When writing from your notes, make sure you avoid copying an author's words unless you acknowledge the source. For guidelines on documenting sources and compiling bibliographies, refer to a style manual; several are listed on our Writing Guides webpage. If your professor has expressed a preference for a particular format, use it!

Check that each quotation and its acknowledgement are exactly correct. Remember that an author's ideas need to be footnoted whether you quote directly or not.

A Bibliography is a list of all the sources you used in your paper or found useful in preparing your paper. A list of Works Cited contains only the works you cite in your text; other references are excluded. Arrange the list alphabetically by the authors' surnames.

Better Safe Than Sorry... .

It's a very good idea to print out webpages you cite as references for your paper. Sometimes the document, webpage, or even the entire website is not accessible at a later date, and you cannot then prove its existence. It is also a good idea to keep your notes and rough draft(s) available until after the term paper is marked. This way, if there is a question about a source you used, or if you are suspected of plagiarism, you can retrace your research steps with documentation.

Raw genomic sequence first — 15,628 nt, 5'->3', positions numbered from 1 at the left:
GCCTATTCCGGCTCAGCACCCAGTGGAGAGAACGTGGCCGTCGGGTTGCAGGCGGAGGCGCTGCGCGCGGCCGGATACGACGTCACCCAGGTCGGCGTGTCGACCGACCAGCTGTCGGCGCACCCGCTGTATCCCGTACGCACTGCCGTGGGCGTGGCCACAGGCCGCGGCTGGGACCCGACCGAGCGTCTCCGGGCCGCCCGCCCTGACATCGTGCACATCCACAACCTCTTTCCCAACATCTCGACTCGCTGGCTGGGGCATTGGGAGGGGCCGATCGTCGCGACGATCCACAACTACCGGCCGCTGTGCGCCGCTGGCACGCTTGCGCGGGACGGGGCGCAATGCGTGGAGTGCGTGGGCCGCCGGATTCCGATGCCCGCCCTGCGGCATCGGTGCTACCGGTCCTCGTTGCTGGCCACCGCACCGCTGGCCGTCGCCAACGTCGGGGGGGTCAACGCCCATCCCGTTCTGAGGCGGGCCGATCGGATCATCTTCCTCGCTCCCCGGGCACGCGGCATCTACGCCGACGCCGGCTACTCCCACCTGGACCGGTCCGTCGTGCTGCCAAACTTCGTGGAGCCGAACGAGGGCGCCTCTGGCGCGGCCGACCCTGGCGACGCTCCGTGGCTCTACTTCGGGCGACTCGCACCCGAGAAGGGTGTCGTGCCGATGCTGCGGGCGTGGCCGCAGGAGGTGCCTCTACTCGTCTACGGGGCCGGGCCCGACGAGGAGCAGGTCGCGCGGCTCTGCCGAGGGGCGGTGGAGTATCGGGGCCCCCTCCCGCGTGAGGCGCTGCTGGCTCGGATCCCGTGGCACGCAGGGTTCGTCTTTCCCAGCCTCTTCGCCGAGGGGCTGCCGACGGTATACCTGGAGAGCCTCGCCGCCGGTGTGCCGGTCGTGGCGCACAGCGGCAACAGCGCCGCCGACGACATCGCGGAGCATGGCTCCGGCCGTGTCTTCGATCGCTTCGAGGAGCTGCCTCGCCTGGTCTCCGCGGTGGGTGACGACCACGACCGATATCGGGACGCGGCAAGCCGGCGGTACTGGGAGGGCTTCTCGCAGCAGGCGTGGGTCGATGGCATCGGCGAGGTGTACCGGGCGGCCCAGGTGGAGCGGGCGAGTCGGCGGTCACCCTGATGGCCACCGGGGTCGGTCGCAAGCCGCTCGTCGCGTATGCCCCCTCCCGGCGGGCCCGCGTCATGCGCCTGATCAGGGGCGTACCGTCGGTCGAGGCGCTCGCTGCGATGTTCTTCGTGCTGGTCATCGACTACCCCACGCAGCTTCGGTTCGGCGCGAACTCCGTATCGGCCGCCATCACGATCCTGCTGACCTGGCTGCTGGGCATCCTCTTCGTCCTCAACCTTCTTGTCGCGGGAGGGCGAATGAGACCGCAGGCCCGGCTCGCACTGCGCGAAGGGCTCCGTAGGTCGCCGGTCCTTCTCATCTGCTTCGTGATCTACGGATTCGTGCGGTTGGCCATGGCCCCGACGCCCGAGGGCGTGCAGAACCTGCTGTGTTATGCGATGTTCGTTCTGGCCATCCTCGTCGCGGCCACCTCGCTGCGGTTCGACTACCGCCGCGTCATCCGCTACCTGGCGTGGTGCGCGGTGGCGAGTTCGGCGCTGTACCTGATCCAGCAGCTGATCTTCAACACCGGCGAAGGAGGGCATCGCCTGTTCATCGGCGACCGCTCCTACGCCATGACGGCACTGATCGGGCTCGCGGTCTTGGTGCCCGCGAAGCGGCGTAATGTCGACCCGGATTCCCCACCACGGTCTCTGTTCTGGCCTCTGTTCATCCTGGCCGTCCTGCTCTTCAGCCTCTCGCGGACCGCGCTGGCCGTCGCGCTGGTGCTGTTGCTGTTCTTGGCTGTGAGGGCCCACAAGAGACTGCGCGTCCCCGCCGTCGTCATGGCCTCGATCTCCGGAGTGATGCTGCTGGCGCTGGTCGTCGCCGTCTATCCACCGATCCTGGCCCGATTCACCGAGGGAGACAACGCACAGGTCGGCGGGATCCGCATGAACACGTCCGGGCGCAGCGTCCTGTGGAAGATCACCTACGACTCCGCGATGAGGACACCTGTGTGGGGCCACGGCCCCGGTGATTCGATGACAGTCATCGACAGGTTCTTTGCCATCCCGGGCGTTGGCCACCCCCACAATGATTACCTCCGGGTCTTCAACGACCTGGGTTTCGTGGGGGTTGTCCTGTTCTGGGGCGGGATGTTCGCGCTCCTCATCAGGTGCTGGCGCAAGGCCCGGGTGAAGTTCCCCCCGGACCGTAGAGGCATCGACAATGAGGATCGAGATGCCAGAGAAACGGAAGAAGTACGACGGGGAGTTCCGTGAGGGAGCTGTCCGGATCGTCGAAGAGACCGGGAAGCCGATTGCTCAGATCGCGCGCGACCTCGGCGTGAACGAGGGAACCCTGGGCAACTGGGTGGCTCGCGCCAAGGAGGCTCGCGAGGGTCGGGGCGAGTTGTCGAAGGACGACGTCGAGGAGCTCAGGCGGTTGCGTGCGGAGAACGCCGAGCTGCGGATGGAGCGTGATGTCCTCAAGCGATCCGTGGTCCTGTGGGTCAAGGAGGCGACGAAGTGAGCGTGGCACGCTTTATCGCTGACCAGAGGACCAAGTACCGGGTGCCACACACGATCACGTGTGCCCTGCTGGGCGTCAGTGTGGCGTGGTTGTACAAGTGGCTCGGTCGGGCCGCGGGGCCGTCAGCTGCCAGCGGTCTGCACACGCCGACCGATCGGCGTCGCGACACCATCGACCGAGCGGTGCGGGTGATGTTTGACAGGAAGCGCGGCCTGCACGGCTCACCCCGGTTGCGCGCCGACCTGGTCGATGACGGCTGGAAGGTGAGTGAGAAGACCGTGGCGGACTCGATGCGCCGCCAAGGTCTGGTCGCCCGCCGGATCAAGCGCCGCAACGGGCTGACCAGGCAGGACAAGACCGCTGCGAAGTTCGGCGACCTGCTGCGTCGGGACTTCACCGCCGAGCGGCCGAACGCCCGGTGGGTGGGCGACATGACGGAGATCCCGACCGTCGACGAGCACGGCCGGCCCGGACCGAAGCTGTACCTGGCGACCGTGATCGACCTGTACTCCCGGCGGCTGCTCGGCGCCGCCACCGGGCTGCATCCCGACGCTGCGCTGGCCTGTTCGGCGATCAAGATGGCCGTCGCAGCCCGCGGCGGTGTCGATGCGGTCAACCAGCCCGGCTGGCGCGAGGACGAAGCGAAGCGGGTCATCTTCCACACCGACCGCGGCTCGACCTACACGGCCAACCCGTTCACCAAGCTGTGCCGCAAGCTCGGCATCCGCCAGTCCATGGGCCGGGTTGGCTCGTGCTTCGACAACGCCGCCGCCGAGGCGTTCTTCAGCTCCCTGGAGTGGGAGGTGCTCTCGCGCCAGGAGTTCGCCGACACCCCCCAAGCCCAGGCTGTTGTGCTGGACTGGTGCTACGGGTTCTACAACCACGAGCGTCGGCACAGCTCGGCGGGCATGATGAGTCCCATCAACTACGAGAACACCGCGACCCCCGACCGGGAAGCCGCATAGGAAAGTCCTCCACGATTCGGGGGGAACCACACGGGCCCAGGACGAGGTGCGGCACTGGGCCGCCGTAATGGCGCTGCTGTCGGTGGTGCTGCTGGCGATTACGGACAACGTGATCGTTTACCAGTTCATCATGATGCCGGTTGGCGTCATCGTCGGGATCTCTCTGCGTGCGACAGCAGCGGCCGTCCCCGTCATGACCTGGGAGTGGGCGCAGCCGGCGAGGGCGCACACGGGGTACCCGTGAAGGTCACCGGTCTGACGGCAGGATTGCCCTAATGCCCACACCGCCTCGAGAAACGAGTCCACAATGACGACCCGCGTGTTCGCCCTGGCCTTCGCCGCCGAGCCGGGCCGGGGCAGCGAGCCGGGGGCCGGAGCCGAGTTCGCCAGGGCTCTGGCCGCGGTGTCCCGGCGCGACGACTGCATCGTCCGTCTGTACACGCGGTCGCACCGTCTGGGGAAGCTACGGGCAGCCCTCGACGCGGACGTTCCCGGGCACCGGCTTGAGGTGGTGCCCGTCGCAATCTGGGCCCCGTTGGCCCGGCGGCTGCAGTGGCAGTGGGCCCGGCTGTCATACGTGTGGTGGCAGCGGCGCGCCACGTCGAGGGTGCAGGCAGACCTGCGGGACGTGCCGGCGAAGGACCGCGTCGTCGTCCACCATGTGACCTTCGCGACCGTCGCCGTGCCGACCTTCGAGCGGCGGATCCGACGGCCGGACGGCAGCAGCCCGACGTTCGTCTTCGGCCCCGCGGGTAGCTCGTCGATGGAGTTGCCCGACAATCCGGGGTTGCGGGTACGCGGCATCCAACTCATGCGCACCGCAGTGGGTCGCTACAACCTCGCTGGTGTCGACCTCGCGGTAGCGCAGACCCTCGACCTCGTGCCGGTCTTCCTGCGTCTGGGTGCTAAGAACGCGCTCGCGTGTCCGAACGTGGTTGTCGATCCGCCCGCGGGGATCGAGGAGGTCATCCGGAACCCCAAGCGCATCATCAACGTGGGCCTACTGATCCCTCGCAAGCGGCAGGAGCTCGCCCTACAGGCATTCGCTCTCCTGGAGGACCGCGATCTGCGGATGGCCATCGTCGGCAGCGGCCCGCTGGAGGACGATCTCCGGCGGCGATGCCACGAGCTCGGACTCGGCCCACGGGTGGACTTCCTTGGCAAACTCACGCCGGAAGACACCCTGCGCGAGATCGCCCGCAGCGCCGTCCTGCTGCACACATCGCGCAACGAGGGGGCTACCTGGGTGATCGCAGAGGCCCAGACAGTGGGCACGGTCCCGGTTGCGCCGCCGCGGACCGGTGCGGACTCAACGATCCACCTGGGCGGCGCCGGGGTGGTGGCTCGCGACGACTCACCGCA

A Note About Plagiarism.

Plagiarism (using the words and ideas of others) is unacceptable in all University courses, and may result in academic penalties such as a failing grade and/or dismissal from the University. Well-organized notes can be your best defence against unintentional plagiarism!

An Editing Checklist:

  1. Have you followed a well-organized plan and kept to the point?
  2. Have you included all essential material (and no irrelevant material) from your notes and outline?
  3. Is your presentation logical? Is your reasoning sound? Are your conclusions based on facts?
  4. Have you dealt with probable objections to your ideas?
  5. Have you made the point without exaggeration or over-simplification?
  6. Does your introductory paragraph state the purpose of the paper and draw the reader's interest?
  7. Are your paragraphs unified, emphatic, and fully developed?
  8. Have you made smooth transitions from paragraph to paragraph?
  9. Is your language appropriate and interesting?
  10. Have you followed standard grammar and sentence structure?
  11. Does your last paragraph wrap things up and give a sense of completion?
  12. Are your footnotes and bibliography complete and in the correct style?

A list of information sources on writing and editing is available in the next section under General Writing Guides.

Next: Basic Format Guidlines >>